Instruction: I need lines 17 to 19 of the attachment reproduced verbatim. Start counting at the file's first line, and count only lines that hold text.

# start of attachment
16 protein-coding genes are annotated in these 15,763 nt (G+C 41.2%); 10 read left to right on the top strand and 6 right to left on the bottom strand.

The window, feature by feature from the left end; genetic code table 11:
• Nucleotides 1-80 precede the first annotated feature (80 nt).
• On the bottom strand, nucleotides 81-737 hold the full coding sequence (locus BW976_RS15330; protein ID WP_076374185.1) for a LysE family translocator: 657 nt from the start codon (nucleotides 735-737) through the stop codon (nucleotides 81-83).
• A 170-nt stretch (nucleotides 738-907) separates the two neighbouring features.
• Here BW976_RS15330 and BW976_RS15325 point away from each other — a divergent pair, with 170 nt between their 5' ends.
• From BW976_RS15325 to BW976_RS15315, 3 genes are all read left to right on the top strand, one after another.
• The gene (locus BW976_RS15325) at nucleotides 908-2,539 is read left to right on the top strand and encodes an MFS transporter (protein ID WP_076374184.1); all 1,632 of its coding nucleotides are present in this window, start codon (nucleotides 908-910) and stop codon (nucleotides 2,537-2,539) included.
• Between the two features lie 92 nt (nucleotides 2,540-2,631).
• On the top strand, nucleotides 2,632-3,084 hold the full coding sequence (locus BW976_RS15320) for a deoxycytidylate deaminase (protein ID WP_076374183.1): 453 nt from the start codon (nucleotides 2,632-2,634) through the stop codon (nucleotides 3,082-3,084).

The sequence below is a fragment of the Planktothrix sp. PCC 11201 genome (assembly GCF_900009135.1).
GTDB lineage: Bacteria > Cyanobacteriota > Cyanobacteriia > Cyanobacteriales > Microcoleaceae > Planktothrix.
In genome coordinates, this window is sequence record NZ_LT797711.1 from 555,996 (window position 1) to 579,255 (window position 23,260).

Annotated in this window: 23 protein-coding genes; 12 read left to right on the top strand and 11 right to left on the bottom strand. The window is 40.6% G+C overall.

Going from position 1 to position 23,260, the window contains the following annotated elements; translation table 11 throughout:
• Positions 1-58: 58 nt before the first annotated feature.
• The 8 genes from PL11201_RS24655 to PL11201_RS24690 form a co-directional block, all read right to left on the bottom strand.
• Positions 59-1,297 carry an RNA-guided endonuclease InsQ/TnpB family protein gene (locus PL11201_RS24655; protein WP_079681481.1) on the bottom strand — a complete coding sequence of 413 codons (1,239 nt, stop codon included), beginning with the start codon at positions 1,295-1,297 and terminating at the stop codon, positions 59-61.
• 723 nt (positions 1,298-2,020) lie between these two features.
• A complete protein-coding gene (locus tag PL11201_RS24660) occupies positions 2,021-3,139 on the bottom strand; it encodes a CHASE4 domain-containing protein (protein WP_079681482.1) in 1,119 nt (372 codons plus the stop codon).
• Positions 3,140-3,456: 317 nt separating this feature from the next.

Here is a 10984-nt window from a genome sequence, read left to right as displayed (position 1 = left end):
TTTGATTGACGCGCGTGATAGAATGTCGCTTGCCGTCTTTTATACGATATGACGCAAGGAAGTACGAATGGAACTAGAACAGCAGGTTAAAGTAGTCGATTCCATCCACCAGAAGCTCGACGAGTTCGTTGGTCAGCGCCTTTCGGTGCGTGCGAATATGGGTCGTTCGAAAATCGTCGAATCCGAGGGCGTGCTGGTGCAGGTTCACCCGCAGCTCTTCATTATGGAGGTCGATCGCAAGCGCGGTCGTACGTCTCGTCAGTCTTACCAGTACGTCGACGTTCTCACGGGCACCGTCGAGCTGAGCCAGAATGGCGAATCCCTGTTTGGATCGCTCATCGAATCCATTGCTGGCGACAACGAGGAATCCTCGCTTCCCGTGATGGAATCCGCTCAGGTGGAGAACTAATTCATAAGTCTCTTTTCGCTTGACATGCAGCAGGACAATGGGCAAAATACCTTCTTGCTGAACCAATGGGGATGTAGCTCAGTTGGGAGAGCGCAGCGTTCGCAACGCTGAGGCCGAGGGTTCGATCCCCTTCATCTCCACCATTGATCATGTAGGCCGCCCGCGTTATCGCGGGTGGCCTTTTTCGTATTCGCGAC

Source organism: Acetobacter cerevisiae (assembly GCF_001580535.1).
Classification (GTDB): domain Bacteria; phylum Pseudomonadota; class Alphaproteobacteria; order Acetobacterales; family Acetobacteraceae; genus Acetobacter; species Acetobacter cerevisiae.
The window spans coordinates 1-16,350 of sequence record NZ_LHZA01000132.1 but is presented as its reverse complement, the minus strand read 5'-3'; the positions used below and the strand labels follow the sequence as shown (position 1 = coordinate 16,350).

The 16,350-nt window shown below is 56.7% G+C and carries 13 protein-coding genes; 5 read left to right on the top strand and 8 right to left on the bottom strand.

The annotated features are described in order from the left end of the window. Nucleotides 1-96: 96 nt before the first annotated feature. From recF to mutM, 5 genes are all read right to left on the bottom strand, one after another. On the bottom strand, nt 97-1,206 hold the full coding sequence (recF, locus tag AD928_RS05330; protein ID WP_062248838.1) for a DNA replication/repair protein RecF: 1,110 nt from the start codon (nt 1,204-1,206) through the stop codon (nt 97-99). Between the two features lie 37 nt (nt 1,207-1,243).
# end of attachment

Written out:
• The 8 genes from PL11201_RS24655 to PL11201_RS24690 form a co-directional block, all read right to left on the bottom strand.
• Positions 59-1,297 carry an RNA-guided endonuclease InsQ/TnpB family protein gene (locus PL11201_RS24655; protein WP_079681481.1) on the bottom strand — a complete coding sequence of 413 codons (1,239 nt, stop codon included), beginning with the start codon at positions 1,295-1,297 and terminating at the stop codon, positions 59-61.
• 723 nt (positions 1,298-2,020) lie between these two features.